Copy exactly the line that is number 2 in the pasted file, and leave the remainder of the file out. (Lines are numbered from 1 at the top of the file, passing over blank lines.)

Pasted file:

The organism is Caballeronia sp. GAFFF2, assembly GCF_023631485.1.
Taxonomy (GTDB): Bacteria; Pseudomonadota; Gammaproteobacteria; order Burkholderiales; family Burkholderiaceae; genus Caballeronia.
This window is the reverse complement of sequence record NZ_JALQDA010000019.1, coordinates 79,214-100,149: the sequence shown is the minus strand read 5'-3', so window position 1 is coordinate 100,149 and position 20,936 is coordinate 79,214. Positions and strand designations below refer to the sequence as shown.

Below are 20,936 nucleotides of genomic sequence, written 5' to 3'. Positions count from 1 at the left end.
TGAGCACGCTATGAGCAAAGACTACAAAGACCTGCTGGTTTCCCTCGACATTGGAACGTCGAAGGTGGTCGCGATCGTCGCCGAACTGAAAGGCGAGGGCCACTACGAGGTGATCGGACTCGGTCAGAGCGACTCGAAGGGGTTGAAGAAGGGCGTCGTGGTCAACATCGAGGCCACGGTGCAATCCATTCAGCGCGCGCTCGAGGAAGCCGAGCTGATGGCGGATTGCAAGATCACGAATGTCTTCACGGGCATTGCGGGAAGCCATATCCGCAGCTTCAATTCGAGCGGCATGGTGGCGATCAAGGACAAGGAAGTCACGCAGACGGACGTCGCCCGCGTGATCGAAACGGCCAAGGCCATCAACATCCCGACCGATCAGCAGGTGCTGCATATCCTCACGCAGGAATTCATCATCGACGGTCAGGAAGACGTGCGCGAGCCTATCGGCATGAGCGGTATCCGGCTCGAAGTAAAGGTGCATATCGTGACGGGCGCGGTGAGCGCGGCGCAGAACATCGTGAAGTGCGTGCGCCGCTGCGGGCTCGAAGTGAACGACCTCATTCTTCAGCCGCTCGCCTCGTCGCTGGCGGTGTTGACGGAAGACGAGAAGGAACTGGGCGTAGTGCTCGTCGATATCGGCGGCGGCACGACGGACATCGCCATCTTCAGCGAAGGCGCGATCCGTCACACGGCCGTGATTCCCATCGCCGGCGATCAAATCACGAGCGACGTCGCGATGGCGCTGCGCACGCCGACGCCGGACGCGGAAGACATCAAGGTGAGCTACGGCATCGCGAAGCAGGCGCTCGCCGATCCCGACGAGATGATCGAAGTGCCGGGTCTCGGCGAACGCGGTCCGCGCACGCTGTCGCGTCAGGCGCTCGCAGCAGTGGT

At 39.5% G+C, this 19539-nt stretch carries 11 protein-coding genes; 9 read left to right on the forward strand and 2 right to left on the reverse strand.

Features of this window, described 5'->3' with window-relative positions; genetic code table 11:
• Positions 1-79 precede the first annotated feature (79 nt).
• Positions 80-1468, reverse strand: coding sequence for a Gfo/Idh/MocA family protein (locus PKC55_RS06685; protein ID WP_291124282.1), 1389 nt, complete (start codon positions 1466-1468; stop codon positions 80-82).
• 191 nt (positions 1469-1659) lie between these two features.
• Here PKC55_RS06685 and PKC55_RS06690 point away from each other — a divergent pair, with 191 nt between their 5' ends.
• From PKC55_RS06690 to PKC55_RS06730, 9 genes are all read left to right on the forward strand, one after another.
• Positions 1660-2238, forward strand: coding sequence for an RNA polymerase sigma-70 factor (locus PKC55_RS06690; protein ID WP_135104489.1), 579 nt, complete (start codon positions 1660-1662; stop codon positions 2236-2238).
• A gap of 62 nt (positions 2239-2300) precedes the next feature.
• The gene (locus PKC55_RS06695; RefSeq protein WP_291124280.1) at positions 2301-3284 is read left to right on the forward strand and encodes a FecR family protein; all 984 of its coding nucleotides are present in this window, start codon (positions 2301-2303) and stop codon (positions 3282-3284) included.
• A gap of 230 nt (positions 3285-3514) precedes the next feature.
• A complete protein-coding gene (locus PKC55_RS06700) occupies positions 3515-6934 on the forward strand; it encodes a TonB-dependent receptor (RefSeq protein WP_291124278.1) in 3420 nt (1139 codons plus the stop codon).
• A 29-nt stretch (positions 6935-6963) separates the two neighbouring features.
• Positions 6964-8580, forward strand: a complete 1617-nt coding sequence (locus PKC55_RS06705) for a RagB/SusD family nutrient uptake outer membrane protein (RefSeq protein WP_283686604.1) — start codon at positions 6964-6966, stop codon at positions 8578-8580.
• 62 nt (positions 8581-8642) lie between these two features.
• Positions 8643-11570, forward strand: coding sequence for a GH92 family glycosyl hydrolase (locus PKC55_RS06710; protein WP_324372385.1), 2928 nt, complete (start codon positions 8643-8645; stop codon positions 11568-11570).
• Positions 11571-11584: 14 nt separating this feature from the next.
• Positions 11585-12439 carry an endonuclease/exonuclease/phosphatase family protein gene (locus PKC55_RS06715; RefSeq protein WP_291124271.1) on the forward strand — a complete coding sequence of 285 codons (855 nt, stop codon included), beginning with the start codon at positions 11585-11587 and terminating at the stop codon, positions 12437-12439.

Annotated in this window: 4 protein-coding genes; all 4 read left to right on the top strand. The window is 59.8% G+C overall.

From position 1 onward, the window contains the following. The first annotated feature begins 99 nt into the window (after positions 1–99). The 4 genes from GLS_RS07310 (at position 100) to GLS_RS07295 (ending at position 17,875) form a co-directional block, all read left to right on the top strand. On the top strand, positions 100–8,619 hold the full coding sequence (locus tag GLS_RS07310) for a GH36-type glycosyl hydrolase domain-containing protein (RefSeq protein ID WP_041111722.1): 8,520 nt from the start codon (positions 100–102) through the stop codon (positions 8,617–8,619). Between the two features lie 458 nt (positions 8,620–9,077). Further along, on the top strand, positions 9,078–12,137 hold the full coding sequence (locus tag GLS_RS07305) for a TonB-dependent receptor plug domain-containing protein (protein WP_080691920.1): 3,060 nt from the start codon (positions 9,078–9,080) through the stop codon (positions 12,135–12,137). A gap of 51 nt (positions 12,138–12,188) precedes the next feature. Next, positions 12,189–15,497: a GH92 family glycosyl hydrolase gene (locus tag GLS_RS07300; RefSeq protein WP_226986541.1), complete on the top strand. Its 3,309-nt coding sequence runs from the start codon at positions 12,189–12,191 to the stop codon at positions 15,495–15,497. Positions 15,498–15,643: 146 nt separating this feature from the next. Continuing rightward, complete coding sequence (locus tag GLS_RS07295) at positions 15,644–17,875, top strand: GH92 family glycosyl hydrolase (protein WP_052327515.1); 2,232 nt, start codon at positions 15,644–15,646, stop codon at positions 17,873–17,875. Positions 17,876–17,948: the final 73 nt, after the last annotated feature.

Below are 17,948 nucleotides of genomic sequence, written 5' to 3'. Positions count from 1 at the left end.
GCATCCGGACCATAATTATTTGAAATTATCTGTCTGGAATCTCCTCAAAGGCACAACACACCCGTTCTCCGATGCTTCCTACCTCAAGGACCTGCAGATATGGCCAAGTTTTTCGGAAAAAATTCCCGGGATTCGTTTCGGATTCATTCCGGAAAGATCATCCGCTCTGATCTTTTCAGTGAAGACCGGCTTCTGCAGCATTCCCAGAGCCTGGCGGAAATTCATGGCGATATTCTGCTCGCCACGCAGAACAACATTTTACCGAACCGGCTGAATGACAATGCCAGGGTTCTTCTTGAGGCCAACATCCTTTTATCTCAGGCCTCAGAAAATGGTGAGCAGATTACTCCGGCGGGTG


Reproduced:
Taxonomy (GTDB): Bacteria; Pseudomonadota; Gammaproteobacteria; order Burkholderiales; family Burkholderiaceae; genus Caballeronia.